It’s not hard to imagine why that didn’t play well in 19th century Norway or Europe for that matter. In this updated revival, with adamantly American vernacular language, STD hardly induces a flinch from the audience. That equates to a somewhat enervating evening particularly through the efforts of the director, Carey Perloff, to contemporize the play as a vehicle for the generally understated performance of Thurman.

Perloff writes in WTF PR that “Artistic Director Mandy Greenfield programmed a season full of complicated female characters. From Lena Younger in A Raisin in the Sun, to Nancy French in Grand Horizons, to the upcoming Gail in Before the Meeting, these are contemporary women doing their best in a world with no easy answers. Mrs. Alving reminds us that these women and the conflicts they face span centuries. In a summer rife with world premiere plays, I'm proud to lead a revival of one of Ibsen's lesser-known works and to illuminate the complexity of one of his greatest female protagonists.” 

As directed by Perloff there are different, and not particularly cohesive, thermostat setting for the actors. Tom Pecinka plays Oswald Alving with the heat of sanguine youth. The bashed up proletariat Jakob Engstrand clumps about in a heavy footed caricature by Thom Sesma. The spurts that range from subservience to passion of his “daughter” Regina Engstrand, as performed by Catherine Combs, have flickers that match the heat of Pecinka.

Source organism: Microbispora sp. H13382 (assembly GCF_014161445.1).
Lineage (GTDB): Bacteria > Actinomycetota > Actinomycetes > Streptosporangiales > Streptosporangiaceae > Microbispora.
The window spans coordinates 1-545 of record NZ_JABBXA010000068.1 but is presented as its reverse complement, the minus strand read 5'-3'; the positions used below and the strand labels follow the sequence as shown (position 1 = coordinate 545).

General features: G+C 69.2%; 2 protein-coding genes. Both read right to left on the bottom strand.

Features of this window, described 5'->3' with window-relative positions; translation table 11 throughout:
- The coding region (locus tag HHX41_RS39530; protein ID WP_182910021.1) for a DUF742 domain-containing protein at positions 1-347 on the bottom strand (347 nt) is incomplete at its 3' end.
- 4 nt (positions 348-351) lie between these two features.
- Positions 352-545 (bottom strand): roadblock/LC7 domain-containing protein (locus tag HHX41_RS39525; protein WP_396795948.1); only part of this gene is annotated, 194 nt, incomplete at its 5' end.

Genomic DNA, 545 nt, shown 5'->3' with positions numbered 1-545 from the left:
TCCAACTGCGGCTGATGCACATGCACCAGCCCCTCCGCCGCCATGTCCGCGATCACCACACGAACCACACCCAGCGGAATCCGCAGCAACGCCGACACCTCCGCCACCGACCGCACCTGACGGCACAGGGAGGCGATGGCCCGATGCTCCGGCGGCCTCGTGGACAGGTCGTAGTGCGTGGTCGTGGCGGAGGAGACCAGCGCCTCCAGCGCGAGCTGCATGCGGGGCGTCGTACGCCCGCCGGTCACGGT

The wavering and opportunistic man of God, Pastor Manders, runs hot and cold. Compared to which Thurman’s Mrs. Alving is mostly tepid.

Arguably, the restraint she exudes may be reflective of the repression of a 19th century woman from rural Norway. She wavers between cold and controlling. There are hints of motivation. The back-story is that she married, not for love, but rather for wealth and social position. Not that the latter seems to matter much in rural Norway. By contrast Nora was sophisticated and enjoyed urban social status.

But Mrs. Alving has secrets. There are all those Ghosts and skeletons in the closet. In a reference to Lady Macbeth she is seen knitting up the raveled sleeve of care. It’s what she wraps around Oswald during the fatal reveal before the tragic meltdown at the end of the play.

It is never easy to experience Ibsen. There is that Dionysian, Northern European, expressionist, dystopia to contend with.